Joburg gets an inner-city festival

Impressions of Joburg - The Mapungubwe Hotel Courtyard, Grafitti at Fashion Kapitol and view from The Parktonian Hotel in Braamfontein

Impressions of Joburg – The Mapungubwe Hotel Courtyard, Grafitti at Fashion Kapitol and view from The Parktonian Hotel in Braamfontein

To launch Joburg’s inner-city festival coming up in August, the Joburg City Tourism Association threw a three-day party for 60 journalists. I was lucky enough to be on that list and to spend the weekend hanging out at some of the coolest places…. Friday night in Joburg city centre and what could have been a regular few blocks walk between Market and Loveday Streets on a chill Autumn night turned into something extraordinary. On the pavement outside the impressive Edwardian-style entrance to the Rand Club, the city’s grandest landmark, thirty four members of the Johannesburg Philharmonic Orchestra were arrayed, flash-mob style – playing classical and popular pieces. Continue reading

Joburg Fashion Week heads to the city

Enjoy the idea of Joburg Fashion Week glossing up the inner city. It’s something SA Fashion Week and the Fairlady Awards did for years but to a much smaller audience. I’ve seen catwalk shows at Turbine Hall, pre-renovation, at Hillbrow’s Windybrow Theatre and even at the deconsecrated Wolmarans Street Synagogue. This time the venues are a little more luxe and include the Rand Club, the Bus Factory (OK, not that luxe) and what sounds like a spectacular finale across the Nelson Mandela Bridge with David Tlale showing 92 outfits, each marking one year of Madiba’s life. I have also heard that the best part of that show will be that everyone gets a front-row seat – and you don’t have to trip a fashion editor for it. Continue reading

Inner-city revival

#118. Celebrate what’s good about this city. And there’s lots. On Thursday night I was at Constitution Hill’s Round House  toasting Joburg’s inner-city developments. The Halala Awards were started by the Johannesburg Development Agency last year to reward the brave who have ventured where most people fear to tread – town. Not only have they ventured, they have also put money into developing oases of calm in a city, that as Ruby Matang, a Johannesburg city councillor put it, “oscillates between decline and vibrancy”. Continue reading

Africa's sad museum

#115. Wonder what happened to Museum Africa. Having missed the launch last week of l’Afrique: A tribute to Maria Stein Lessing and Leipold Spiegel – pioneering collectors of African art and artefacts who recognised and celebrated the profound influence that these had on 20th Century European artists like Picasso, Gaugin and Matisse – I took a trip to Newtown yesterday. Continue reading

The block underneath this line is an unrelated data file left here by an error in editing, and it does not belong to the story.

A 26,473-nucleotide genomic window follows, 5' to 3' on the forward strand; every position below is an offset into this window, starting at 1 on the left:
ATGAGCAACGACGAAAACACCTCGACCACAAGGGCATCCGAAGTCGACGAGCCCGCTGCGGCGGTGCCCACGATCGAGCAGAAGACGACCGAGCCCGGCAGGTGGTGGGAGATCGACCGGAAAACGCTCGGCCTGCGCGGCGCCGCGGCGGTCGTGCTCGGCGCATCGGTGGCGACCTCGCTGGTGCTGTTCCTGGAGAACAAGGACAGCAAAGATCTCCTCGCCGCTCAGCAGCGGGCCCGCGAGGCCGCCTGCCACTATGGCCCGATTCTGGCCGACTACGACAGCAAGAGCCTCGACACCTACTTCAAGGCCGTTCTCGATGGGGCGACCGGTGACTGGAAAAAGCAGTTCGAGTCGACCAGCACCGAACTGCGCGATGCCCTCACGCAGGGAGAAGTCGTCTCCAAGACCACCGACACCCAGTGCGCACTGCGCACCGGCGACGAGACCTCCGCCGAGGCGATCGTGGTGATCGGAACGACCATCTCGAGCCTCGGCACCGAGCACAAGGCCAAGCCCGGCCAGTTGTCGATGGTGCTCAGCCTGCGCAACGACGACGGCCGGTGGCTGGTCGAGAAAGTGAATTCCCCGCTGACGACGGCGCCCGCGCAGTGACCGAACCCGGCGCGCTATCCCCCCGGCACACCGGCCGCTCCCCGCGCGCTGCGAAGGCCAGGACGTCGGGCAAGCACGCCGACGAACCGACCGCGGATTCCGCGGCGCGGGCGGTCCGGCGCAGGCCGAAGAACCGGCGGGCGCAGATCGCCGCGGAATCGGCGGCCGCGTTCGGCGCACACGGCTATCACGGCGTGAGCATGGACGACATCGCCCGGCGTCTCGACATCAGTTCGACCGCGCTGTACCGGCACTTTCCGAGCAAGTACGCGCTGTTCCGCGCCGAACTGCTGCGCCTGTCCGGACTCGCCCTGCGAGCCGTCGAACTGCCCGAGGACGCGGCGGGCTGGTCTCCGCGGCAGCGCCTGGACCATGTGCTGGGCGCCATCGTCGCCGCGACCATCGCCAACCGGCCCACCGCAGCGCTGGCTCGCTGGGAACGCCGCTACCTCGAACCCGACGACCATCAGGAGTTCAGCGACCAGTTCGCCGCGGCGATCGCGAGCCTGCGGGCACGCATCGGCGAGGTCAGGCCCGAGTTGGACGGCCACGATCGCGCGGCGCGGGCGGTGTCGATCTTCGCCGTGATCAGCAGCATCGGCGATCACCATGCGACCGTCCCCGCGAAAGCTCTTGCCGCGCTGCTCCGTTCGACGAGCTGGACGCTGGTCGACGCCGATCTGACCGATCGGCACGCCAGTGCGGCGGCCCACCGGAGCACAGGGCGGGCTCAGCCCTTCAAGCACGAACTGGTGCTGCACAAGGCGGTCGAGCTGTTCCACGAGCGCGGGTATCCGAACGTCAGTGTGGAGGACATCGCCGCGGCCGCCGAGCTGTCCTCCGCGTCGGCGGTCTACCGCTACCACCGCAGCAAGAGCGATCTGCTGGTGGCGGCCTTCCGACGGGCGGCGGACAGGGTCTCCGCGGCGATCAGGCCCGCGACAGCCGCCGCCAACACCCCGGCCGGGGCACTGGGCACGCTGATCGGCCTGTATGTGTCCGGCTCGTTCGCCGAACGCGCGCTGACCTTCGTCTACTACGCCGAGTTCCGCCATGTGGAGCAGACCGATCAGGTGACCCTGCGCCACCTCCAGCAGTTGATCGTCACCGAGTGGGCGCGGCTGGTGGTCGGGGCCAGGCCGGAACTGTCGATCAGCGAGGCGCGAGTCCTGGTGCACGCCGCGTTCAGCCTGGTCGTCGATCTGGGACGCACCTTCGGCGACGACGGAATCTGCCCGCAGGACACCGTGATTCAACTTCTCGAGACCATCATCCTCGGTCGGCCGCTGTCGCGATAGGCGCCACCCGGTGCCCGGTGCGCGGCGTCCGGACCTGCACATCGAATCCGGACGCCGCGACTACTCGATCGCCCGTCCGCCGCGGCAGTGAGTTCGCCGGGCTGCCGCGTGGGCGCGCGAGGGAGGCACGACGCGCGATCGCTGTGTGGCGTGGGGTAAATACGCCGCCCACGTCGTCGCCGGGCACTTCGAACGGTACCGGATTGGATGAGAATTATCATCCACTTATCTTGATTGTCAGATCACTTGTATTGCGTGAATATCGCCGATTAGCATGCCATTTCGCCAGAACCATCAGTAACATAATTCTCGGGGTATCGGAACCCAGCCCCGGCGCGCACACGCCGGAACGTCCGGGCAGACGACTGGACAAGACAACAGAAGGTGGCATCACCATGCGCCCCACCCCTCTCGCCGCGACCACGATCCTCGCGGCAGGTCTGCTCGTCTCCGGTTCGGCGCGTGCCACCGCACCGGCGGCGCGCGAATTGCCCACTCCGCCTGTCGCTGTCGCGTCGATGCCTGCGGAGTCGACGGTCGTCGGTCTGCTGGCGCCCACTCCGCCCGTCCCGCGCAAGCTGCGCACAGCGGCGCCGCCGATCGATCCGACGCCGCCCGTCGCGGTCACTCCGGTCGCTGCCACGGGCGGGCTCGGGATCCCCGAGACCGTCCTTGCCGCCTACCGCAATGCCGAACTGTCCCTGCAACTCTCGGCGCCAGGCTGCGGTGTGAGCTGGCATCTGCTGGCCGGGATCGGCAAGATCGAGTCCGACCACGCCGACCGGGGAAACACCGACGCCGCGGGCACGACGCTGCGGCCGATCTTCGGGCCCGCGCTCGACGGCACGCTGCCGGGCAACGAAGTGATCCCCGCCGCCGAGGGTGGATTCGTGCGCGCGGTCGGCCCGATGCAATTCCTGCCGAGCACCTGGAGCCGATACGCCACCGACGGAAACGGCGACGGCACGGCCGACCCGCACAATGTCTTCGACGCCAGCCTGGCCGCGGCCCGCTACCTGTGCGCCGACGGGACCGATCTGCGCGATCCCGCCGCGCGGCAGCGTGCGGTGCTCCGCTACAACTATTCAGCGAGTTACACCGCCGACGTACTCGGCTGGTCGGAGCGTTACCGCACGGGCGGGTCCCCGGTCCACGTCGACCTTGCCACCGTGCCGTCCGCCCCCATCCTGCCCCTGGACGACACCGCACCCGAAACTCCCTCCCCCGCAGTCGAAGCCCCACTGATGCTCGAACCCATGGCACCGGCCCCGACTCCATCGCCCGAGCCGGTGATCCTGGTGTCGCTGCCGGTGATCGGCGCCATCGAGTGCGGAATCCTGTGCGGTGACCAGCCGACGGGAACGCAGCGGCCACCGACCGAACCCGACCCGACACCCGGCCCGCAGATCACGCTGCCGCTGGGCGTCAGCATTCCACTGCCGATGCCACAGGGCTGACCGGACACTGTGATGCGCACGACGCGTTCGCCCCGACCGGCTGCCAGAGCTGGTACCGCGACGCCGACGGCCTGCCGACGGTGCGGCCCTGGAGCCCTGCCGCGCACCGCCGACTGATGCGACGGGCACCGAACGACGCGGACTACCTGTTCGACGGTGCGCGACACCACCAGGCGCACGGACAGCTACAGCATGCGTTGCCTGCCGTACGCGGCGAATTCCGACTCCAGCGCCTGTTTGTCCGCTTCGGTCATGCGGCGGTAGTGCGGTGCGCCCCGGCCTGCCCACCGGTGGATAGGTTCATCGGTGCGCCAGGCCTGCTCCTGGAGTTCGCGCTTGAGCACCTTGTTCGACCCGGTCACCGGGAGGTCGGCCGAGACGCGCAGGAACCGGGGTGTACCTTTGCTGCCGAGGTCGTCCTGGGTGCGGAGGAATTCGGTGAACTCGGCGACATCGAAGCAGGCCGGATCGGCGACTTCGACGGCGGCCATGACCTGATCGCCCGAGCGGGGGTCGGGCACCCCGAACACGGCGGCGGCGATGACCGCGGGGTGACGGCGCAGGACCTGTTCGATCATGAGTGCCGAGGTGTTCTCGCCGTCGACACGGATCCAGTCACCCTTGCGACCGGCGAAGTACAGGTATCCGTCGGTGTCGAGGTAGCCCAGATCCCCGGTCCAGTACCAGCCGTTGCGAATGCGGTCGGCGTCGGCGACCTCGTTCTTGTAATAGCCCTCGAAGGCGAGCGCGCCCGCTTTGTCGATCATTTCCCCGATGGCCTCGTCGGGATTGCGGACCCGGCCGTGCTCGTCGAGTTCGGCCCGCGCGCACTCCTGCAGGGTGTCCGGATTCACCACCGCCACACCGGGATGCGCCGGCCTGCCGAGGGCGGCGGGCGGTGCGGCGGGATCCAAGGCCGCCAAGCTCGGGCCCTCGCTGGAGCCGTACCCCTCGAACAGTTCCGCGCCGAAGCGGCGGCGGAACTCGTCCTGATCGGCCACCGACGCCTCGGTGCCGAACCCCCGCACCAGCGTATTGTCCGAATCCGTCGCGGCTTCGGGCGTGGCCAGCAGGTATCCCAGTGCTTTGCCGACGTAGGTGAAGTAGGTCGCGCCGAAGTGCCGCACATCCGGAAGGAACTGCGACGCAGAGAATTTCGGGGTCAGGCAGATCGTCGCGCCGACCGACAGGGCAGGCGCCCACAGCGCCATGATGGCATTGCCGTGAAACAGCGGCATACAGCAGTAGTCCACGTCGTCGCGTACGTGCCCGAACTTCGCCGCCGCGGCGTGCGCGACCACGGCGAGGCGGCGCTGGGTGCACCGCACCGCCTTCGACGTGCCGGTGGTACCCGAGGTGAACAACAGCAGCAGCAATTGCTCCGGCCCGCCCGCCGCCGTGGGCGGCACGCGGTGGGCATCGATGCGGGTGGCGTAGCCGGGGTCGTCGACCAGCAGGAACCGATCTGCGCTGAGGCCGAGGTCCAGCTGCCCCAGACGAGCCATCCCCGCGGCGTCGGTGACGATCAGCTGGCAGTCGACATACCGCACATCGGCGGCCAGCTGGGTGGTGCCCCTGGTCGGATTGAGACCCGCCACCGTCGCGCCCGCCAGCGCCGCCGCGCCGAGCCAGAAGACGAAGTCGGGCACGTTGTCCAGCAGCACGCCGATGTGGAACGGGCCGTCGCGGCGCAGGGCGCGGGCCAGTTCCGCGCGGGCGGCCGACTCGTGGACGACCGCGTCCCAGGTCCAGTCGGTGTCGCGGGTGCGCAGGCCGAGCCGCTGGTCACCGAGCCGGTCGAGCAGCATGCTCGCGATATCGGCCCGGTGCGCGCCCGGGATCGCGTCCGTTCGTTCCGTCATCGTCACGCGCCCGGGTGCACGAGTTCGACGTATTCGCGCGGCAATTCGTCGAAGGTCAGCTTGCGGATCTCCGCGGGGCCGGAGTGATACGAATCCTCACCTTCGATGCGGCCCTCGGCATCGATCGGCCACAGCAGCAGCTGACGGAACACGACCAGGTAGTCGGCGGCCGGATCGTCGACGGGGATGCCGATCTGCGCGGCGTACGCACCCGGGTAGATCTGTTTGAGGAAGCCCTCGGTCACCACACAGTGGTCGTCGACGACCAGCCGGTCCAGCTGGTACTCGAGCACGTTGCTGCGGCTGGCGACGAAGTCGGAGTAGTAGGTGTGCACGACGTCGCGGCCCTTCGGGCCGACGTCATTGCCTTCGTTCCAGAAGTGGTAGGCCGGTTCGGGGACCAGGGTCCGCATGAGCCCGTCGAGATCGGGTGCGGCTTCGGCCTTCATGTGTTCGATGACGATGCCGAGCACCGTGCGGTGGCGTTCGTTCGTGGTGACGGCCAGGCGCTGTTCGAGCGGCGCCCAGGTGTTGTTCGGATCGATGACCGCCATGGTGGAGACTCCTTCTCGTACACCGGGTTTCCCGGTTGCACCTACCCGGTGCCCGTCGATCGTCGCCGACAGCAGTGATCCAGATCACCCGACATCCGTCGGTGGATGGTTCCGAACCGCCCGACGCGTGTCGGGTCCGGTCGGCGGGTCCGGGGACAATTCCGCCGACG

Politics and SA Fashion Week

#99. Give fashion a chance. The political intrigue that has dominated the week with the Mbeki plotters being out- manouevred by the Zuma plotters and the now not-so-secret tapes made public has left me seeking refuge from big news about big men with big plots, and machinations worthy of a Shakespeare production. It is apparent that as a country we have been used as the setting for an enormous battle between political ambitions and … political ambitions, making it all but impossible to choose sides.

And so I can’t help savouring the memory of Friday night — before the latest political storm broke — at  the Turbine Hall in Newtown where two very different fashion constitutiencies were brought together by a shared love of detail, stripes, and … dressing up. Continue reading

Joburg's Newtown gets an electric makeover

#29. Take a trip into Newtown to see the “new” Turbine Hall. In the mid-1990s I used to walk from the Sunday Times’ offices in the Diamond Building in Diagonal Street, to the West Street Parking Arcade. Diagonal Street was a blur of noise and colour, shweshwe fabrics and leopard print blankets, Converse high tops and dried monkey skins at the muti shop, with  traders hanging out on the street outside their stores.

By contrast the Turbine Hall, Joburg’s first power station, dating back to 1927, stood derelict Continue reading